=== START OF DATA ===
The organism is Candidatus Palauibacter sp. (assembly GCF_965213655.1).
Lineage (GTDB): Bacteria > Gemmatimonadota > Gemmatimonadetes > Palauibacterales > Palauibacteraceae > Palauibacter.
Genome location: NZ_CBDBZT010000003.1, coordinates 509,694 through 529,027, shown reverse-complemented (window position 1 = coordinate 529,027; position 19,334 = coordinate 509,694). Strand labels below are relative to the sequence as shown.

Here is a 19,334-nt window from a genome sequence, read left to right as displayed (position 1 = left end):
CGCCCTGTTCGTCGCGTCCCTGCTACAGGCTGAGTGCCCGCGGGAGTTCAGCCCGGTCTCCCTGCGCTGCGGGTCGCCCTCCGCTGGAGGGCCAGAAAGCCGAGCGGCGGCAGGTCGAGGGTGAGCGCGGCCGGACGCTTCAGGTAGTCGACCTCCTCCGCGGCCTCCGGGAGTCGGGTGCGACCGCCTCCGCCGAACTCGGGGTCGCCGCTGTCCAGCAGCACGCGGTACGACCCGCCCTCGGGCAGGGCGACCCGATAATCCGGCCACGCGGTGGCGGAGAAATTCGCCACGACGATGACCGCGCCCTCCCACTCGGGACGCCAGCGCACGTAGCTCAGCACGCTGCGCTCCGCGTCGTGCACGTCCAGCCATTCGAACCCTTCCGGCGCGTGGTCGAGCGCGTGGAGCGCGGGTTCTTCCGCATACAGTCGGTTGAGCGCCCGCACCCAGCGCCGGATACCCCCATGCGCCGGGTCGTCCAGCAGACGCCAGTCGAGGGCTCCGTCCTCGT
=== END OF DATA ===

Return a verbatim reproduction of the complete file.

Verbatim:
The organism is Candidatus Palauibacter sp. (assembly GCF_965213655.1).
Lineage (GTDB): Bacteria > Gemmatimonadota > Gemmatimonadetes > Palauibacterales > Palauibacteraceae > Palauibacter.
Genome location: NZ_CBDBZT010000003.1, coordinates 509,694 through 529,027, shown reverse-complemented (window position 1 = coordinate 529,027; position 19,334 = coordinate 509,694). Strand labels below are relative to the sequence as shown.

Here is a 19,334-nt window from a genome sequence, read left to right as displayed (position 1 = left end):
CGCCCTGTTCGTCGCGTCCCTGCTACAGGCTGAGTGCCCGCGGGAGTTCAGCCCGGTCTCCCTGCGCTGCGGGTCGCCCTCCGCTGGAGGGCCAGAAAGCCGAGCGGCGGCAGGTCGAGGGTGAGCGCGGCCGGACGCTTCAGGTAGTCGACCTCCTCCGCGGCCTCCGGGAGTCGGGTGCGACCGCCTCCGCCGAACTCGGGGTCGCCGCTGTCCAGCAGCACGCGGTACGACCCGCCCTCGGGCAGGGCGACCCGATAATCCGGCCACGCGGTGGCGGAGAAATTCGCCACGACGATGACCGCGCCCTCCCACTCGGGACGCCAGCGCACGTAGCTCAGCACGCTGCGCTCCGCGTCGTGCACGTCCAGCCATTCGAACCCTTCCGGCGCGTGGTCGAGCGCGTGGAGCGCGGGTTCTTCCGCATACAGTCGGTTGAGCGCCCGCACCCAGCGCCGGATACCCCCATGCGCCGGGTCGTCCAGCAGACGCCAGTCGAGGGCTCCGTCCTCGT